- People can apply for presidential pardons, and those requests may be accepted or denied by the President.
- The Justice Department suggests that convicted criminals wait at least five years before applying for a presidential pardon.
- The president can pardon people on his/her own, even if they didn't request a pardon or don't want one.
- Presidential pardons can be made at any time, sometimes even before the criminal has served a single day in jail.
- A pardon doesn't mean the criminal is considered innocent of the crime. A pardon just means they don't have to submit to the rest of their punishment.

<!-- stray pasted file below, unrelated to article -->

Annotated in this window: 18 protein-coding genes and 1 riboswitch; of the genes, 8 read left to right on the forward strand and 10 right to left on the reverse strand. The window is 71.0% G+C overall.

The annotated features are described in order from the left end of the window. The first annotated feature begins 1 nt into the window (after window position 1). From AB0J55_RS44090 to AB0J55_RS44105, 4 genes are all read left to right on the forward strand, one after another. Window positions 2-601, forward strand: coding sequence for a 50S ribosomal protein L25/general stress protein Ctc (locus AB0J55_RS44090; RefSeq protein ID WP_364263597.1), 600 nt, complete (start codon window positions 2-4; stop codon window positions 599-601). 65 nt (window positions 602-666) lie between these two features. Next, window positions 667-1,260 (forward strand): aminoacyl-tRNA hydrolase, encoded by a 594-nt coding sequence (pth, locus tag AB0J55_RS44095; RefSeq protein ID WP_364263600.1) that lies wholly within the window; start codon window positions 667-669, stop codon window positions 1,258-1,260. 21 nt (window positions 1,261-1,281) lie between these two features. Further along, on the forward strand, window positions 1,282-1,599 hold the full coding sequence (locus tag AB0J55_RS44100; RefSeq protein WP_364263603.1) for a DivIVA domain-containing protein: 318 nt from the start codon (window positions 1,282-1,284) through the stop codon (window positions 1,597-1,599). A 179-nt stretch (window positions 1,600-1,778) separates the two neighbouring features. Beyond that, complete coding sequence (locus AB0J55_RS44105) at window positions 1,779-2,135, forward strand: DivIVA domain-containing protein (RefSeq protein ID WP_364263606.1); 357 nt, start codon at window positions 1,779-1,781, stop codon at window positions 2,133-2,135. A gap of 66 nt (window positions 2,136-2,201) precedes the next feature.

- Pardoned criminals still have a crime on their records.
- An example of a presidential pardon was President Gerald Ford’s dismissal of any charges against former President Richard Nixon.
- An example of a presidential pardon is a pardon for a person who broke a tax law.
The definition of a presidential pardon is the right of the leader of a country to forgive someone for a crime, or to excuse someone from a punishment. In the U.S. Article II of the United States Constitution gives the President the power to pardon people for federal crimes.